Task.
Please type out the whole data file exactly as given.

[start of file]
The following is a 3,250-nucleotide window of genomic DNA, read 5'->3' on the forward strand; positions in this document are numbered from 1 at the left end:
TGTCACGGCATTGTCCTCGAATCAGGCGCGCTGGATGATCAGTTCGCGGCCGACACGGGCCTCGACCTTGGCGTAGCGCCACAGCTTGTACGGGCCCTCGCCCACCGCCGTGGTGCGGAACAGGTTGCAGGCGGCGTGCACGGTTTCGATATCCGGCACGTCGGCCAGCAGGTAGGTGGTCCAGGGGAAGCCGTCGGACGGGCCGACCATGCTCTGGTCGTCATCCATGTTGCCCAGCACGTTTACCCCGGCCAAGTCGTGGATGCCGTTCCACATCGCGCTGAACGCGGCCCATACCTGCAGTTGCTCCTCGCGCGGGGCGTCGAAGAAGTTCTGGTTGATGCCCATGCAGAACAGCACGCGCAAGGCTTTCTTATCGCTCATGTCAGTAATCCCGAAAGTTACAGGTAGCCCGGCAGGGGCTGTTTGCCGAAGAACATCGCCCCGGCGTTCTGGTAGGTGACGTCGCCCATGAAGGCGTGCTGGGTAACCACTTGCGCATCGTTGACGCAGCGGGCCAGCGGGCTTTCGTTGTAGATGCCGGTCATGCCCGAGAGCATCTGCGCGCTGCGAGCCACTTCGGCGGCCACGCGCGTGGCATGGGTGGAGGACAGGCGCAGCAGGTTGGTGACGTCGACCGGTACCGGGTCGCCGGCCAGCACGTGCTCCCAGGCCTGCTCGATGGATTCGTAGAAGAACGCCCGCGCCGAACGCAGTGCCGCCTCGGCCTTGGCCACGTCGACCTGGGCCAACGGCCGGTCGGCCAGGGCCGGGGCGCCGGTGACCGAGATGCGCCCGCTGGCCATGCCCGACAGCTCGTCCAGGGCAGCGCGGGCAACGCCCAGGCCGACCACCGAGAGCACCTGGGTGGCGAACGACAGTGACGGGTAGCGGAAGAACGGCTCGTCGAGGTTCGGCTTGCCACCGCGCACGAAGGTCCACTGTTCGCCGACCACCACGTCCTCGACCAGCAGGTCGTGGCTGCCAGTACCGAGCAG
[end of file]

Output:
The following is a 3,250-nucleotide window of genomic DNA, read 5'->3' on the forward strand; positions in this document are numbered from 1 at the left end:
TGTCACGGCATTGTCCTCGAATCAGGCGCGCTGGATGATCAGTTCGCGGCCGACACGGGCCTCGACCTTGGCGTAGCGCCACAGCTTGTACGGGCCCTCGCCCACCGCCGTGGTGCGGAACAGGTTGCAGGCGGCGTGCACGGTTTCGATATCCGGCACGTCGGCCAGCAGGTAGGTGGTCCAGGGGAAGCCGTCGGACGGGCCGACCATGCTCTGGTCGTCATCCATGTTGCCCAGCACGTTTACCCCGGCCAAGTCGTGGATGCCGTTCCACATCGCGCTGAACGCGGCCCATACCTGCAGTTGCTCCTCGCGCGGGGCGTCGAAGAAGTTCTGGTTGATGCCCATGCAGAACAGCACGCGCAAGGCTTTCTTATCGCTCATGTCAGTAATCCCGAAAGTTACAGGTAGCCCGGCAGGGGCTGTTTGCCGAAGAACATCGCCCCGGCGTTCTGGTAGGTGACGTCGCCCATGAAGGCGTGCTGGGTAACCACTTGCGCATCGTTGACGCAGCGGGCCAGCGGGCTTTCGTTGTAGATGCCGGTCATGCCCGAGAGCATCTGCGCGCTGCGAGCCACTTCGGCGGCCACGCGCGTGGCATGGGTGGAGGACAGGCGCAGCAGGTTGGTGACGTCGACCGGTACCGGGTCGCCGGCCAGCACGTGCTCCCAGGCCTGCTCGATGGATTCGTAGAAGAACGCCCGCGCCGAACGCAGTGCCGCCTCGGCCTTGGCCACGTCGACCTGGGCCAACGGCCGGTCGGCCAGGGCCGGGGCGCCGGTGACCGAGATGCGCCCGCTGGCCATGCCCGACAGCTCGTCCAGGGCAGCGCGGGCAACGCCCAGGCCGACCACCGAGAGCACCTGGGTGGCGAACGACAGTGACGGGTAGCGGAAGAACGGCTCGTCGAGGTTCGGCTTGCCACCGCGCACGAAGGTCCACTGTTCGCCGACCACCACGTCCTCGACCAGCAGGTCGTGGCTGCCAGTACCGAGCAG